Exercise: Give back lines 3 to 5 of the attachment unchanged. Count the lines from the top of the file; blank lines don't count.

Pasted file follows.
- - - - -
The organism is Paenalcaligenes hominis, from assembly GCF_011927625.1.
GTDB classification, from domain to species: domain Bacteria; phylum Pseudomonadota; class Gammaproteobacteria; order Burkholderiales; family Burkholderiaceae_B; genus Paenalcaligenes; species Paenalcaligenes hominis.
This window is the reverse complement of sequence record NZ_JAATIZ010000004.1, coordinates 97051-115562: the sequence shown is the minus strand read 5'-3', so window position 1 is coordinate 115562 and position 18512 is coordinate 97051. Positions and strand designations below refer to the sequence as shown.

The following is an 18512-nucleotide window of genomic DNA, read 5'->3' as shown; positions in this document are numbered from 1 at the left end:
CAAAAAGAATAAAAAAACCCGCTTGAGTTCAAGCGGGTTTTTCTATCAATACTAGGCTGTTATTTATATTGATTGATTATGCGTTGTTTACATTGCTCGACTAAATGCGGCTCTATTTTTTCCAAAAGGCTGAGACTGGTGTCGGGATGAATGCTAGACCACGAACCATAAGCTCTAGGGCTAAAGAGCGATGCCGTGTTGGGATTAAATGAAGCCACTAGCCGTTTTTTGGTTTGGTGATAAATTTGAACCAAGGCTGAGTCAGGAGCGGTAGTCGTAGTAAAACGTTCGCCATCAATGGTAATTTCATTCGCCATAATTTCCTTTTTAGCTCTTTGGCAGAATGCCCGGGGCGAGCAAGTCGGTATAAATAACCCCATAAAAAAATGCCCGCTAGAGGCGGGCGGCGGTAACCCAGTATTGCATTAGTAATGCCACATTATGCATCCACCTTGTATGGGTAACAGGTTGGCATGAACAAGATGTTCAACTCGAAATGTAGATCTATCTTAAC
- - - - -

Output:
This window is the reverse complement of sequence record NZ_JAATIZ010000004.1, coordinates 97051-115562: the sequence shown is the minus strand read 5'-3', so window position 1 is coordinate 115562 and position 18512 is coordinate 97051. Positions and strand designations below refer to the sequence as shown.

The following is an 18512-nucleotide window of genomic DNA, read 5'->3' as shown; positions in this document are numbered from 1 at the left end:
CAAAAAGAATAAAAAAACCCGCTTGAGTTCAAGCGGGTTTTTCTATCAATACTAGGCTGTTATTTATATTGATTGATTATGCGTTGTTTACATTGCTCGACTAAATGCGGCTCTATTTTTTCCAAAAGGCTGAGACTGGTGTCGGGATGAATGCTAGACCACGAACCATAAGCTCTAGGGCTAAAGAGCGATGCCGTGTTGGGATTAAATGAAGCCACTAGCCGTTTTTTGGTTTGGTGATAAATTTGAACCAAGGCTGAGTCAGGAGCGGTAGTCGTAGTAAAACGTTCGCCATCAATGGTAATTTCATTCGCCATAATTTCCTTTTTAGCTCTTTGGCAGAATGCCCGGGGCGAGCAAGTCGGTATAAATAACCCCATAAAAAAATGCCCGCTAGAGGCGGGCGGCGGTAACCCAGTATTGCATTAGTAATGCCACATTATGCATCCACCTTGTATGGGTAACAGGTTGGCATGAACAAGATGTTCAACTCGAAATGTAGATCTATCTTAAC